And then I dug up a rose that needed more sun and I planted it in the garden by the gate. I cleaned the nests in the henhouse and put that hay with its bounty of chicken-produced fertilizer around it. Fresh chicken shit is too "hot" to use as actual fertilizer but I've never found it to be destructive if I keep it from actually touching roots or plants. It will break down with the hay.
That's my theory, at least.
And then I came in and read and napped. I just couldn't do any more than that. I don't know what's made me so sad. I'm not angry or especially worried about anything. It's just felt like a Sunday, one of those days with overreaching, nonspecific sadness.
After I woke up and took a shower I felt a little better and then I got call from Jessie's phone but it was August. And Jessie. I was so happy to hear from the little guy. "How are you feeling today?" I asked him.
"Good!" he said. This, for August, is a strong declaration.
He told me that his mother had taken him to the doctor who "fixed me all up."
I told him I was so happy about that and we discussed what his medicine tastes like ("It's supposed to taste like bubblegum") and what color it is (white- I guess they've quit dyeing it that lurid color of pink) and how they picked aphids and washed the leaves on their lime tree today. He also informed me that he needs to come for a sleepover soon.
I agreed! However, I told him that it would be best to wait until we get our heater fixed.
Well, that's another story, isn't it?
Meanwhile I was absolutely delighted to get to have a conversation with August and even more happy that he had wanted to call me. He is growing up so very fast.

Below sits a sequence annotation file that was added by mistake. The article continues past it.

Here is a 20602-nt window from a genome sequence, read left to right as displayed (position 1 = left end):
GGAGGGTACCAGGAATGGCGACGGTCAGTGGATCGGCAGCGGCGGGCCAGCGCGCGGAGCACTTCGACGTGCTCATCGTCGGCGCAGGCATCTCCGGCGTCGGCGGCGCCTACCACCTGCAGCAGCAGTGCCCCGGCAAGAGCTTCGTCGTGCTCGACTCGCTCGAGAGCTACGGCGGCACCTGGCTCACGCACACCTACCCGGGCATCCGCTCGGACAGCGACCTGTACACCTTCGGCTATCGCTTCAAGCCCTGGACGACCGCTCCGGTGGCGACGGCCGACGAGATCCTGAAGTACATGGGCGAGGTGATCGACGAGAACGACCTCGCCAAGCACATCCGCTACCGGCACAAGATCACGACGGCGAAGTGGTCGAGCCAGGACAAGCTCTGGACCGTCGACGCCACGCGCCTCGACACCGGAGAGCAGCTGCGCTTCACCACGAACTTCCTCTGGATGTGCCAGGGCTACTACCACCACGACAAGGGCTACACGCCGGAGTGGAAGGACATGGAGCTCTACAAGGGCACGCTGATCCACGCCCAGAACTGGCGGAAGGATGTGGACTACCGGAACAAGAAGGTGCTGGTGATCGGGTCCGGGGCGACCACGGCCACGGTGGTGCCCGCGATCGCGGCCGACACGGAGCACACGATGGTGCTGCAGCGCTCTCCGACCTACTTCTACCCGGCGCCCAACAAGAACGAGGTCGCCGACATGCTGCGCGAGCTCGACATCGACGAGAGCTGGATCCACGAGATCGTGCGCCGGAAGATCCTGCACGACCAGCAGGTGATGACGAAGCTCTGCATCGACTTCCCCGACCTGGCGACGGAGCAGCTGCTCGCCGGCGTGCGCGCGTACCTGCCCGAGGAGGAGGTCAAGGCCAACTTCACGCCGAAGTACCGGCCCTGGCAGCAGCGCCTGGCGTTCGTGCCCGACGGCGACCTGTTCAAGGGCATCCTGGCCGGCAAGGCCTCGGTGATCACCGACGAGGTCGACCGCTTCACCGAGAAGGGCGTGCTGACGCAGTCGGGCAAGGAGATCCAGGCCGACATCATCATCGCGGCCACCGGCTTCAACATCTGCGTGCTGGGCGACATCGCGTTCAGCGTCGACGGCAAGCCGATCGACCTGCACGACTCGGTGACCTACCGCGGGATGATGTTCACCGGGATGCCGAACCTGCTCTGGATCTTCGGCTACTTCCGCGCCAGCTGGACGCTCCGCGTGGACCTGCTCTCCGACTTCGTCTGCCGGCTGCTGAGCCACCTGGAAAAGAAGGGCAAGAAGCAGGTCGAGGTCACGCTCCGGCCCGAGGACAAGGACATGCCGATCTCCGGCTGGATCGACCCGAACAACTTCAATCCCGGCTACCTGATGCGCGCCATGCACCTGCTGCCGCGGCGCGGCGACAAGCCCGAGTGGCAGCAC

Mr. Moon and Vergil are going to cross the bay tomorrow to Dog Island to begin preparations for rebuilding/restoring. We've decided that dammit, we own a piece of unique and irreplaceable Florida and it's ridiculous to have it sit there unused. Our partner in the house is very ill and I think we're going to buy him out and the plan is to finally fix the things that need fixing. This would include a well, a pump, replacing flooring and getting rid of the 1970's shag carpet, replacing a rotten deck and stairs up to the house, putting in a new stove and oven, and god knows what else. Oh yeah, replacing the plumbing in one of the bathrooms so that the shower and bathtub there are operable.
Not simple. Not easy. Especially on an island where the only access is by boat.
I think we're going to actually pay for some help which is unheard of for Glen who can handle almost anything from carpentry to plumbing but the truth is, neither he nor Vergil have the time to spend on it. But they're going to go out tomorrow and get a fix on the situation and begin the process.
I'm excited about that. I know I've had my problems with going to Dog Island. There's the poltergeist and the PTSD from visits past including one where it may not have been a good idea for a woman in a horrible state of anxiety to try and fix herself with a solo week-long visit there.
But we've had wonderful times on the island in that little shacky place and now, as Mr. Moon points out, we can go there together for days at a time, not just the occasional weekend, and I am longing to do just that.
Hell, maybe we'll even replace the horrible ancient couch and chairs.
It could be a project. Something to work on, to plan for, to look forward to.
Just what the old woman needs, right?
And maybe the poltergeist is ready to make peace with me.
I hope so. It's such a treasure and one that would be like nothing else on this earth that we could leave to our grandchildren.
If you want to learn more about Dog Island and our experiences there, do a search for it at the top left corner of the blog. I've written reams. And there are many, many beautiful pictures of a Florida that few get to see.
Good Lord. I've rambled enough. The white bean chili is simmering. Last night's sourdough loaf is ready to be sliced and heated. The wind comes and goes bringing more cold air. There is another episode of The Marvelous Mrs. Maisel to watch.
If you've hung in this long, you're marvelous too.